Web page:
Artificial intelligence is having a cultural moment. AI-powered chatbots like ChatGPT — and their visual image-creating counterparts like DALL-E — have been in the news lately for fear that they could replace human jobs. Such AI tools work by scraping the data from millions of texts and pictures, refashioning new works by remixing existing ones in intelligent ways that make them seem almost human.
Yet another, albeit lesser-known AI-driven database is scraping images from millions and millions of people — and for less scrupulous means. Meet Clearview AI, a tech company that specializes in facial recognition services. Clearview AI markets its facial recognition database to law enforcement "to investigate crimes, enhance public safety, and provide justice to victims," according to their website.
Yet revelations as to how the company obtains images for their database of nearly 30 billion photos have caused an uproar. Last week, CEO Hoan Ton-That said in an interview with BBC that the company obtained its photos without users' knowledge, scraped from social media platforms like Facebook and provided them to U.S. law enforcement. The CEO also said that the database has been used by American law police nearly a million times since 2017.
In a statement to Insider, Ton-That said that the database of images was "lawfully collected, just like any other search engine like Google." Notably, "lawful" does not, in this context, imply that the users whose photos were scraped gave consent.
"Clearview AI's database is used for after-the-crime investigations by law enforcement, and is not available to the general public," the CEO told Insider. "Every photo in the dataset is a potential clue that could save a life, provide justice to an innocent victim, prevent a wrongful identification, or exonerate an innocent person."
As reported by the BBC, Clearview AI has faced millions of dollars in fines for breaches of privacy in Europe and Australia. In the BBC interview, Miami Police confirmed that it uses this software and treats it as a tip for investigations for all crimes, and that it helped solve some murders.
Following a settlement, Clearview has been banned from making its faceprint database available to private entities and most businesses in the United States.
"We don't make an arrest because an algorithm tells us to," said Assistant Chief of Police Armando Aguilar. "We either put that name in a photographic line-up or we go about solving the case through traditional means."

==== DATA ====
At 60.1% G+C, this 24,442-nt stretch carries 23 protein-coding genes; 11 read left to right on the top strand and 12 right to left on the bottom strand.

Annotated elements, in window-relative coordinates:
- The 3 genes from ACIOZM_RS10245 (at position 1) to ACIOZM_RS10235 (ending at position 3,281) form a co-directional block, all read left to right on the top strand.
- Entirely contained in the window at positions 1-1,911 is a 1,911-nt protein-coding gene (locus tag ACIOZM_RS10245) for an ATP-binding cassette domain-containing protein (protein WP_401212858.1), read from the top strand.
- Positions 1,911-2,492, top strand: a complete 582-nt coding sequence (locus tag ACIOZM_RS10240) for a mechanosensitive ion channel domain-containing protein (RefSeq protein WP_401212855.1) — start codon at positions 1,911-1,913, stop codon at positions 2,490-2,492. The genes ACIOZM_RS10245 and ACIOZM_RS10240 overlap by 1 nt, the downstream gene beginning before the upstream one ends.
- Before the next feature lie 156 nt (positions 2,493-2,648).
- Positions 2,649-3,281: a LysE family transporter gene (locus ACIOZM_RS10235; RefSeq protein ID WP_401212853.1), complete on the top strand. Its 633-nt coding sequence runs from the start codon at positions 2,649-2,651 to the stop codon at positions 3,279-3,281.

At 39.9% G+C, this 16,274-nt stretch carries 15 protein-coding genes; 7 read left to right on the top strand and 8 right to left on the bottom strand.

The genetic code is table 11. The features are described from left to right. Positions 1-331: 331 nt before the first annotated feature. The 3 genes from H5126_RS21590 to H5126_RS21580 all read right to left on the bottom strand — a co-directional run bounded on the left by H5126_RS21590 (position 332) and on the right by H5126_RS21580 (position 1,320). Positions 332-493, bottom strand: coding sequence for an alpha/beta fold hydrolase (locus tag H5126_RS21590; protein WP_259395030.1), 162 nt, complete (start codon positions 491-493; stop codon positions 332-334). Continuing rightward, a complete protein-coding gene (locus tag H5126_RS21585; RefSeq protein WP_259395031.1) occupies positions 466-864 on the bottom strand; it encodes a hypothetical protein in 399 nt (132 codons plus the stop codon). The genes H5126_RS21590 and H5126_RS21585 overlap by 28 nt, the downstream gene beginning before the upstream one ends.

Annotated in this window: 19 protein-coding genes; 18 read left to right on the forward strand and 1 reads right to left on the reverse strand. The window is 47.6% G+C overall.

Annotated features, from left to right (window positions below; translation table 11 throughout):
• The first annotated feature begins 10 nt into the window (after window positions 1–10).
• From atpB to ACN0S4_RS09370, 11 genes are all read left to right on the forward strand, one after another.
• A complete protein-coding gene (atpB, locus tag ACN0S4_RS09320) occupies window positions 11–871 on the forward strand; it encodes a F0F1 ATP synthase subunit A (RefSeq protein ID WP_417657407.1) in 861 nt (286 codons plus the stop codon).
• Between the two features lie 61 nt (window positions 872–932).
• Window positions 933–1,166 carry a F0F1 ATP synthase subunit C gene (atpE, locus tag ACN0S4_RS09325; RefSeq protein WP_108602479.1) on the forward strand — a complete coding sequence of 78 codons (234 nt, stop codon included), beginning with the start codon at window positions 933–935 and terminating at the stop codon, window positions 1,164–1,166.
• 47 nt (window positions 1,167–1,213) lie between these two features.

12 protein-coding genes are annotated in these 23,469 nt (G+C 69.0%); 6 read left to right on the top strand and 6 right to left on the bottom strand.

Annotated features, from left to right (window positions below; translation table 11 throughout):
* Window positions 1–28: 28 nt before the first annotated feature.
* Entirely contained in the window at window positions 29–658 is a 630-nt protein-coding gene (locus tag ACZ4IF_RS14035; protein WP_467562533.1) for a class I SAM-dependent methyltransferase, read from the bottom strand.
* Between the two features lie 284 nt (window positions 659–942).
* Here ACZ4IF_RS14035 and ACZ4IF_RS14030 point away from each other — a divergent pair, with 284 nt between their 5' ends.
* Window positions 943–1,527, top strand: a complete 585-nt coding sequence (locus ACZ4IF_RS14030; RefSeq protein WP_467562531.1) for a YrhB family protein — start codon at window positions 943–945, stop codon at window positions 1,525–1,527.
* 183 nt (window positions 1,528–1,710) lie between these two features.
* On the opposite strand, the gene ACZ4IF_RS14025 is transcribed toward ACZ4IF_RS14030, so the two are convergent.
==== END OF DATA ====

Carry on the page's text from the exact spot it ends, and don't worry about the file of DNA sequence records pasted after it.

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Clearview is no stranger to lawsuits over potential violations of privacy law. In May 2020, the The American Civil Liberties Union (ACLU) filed a lawsuit against Clearview alleging that the company violated Illinois residents' privacy rights under the Illinois Biometric Information Privacy Act (BIPA). According to the ACLU, following a settlement, Clearview has been banned from making its faceprint database available to private entities and most businesses in the United States.
While Clearview claims its technology is highly accurate, there are stories that suggest otherwise. For example, the New York Times recently reported on a wrongful arrest of a man, claiming that he used stolen credit cards to buy designer purses. The police department had a contract with Clearview, according to the report, and it was used in the investigation to identify him.
In response to the report, Ton-That was apologetic, saying "one false arrest is one too many."
"Even if Clearview AI came up with the initial result, that is the beginning of the investigation by law enforcement to determine, based on other factors, whether the correct person has been identified," he told the Times. "More than one million searches have been conducted using Clearview AI."
Police have also used the technology to arrest a protester who was accused of throwing rocks at a police officer in Miami.
The Electronic Frontier Foundation (EFF) has described facial recognition technology as "a growing menace to racial justice, privacy, free speech, and information security." In 2022, the organization praised the multiple lawsuits it faced.
"One of the worst offenders is Clearview AI, which extracts faceprints from billions of people without their consent and uses these faceprints to help police identify suspects," the EFF stated. "For example, police in Miami worked with Clearview to identify participants in a Black-led protest against police violence."
Meta, owners of Facebook told Insider recently that the scraping by Clearview invades "people's privacy. Meta said that they "banned their founder from our services and sent them a legal demand to stop accessing any data, photos, or videos from our services."
Matthew Guariglia, a senior policy analyst for the international digital rights non-profit, told Insider that it is not merely Facebook is a cause for concern — it's the web in general.
"I think that's one of the nefarious things about it," Guariglia told Insider. "Because you might be very aware of what Clearview does, and so prevent any of your social media profiles from being crawled by Google, to make sure that the picture you post isn't publicly accessible on the open web, and you think 'this might keep me safe.' But the thing about Clearview is it recognizes pictures of you anywhere on the web."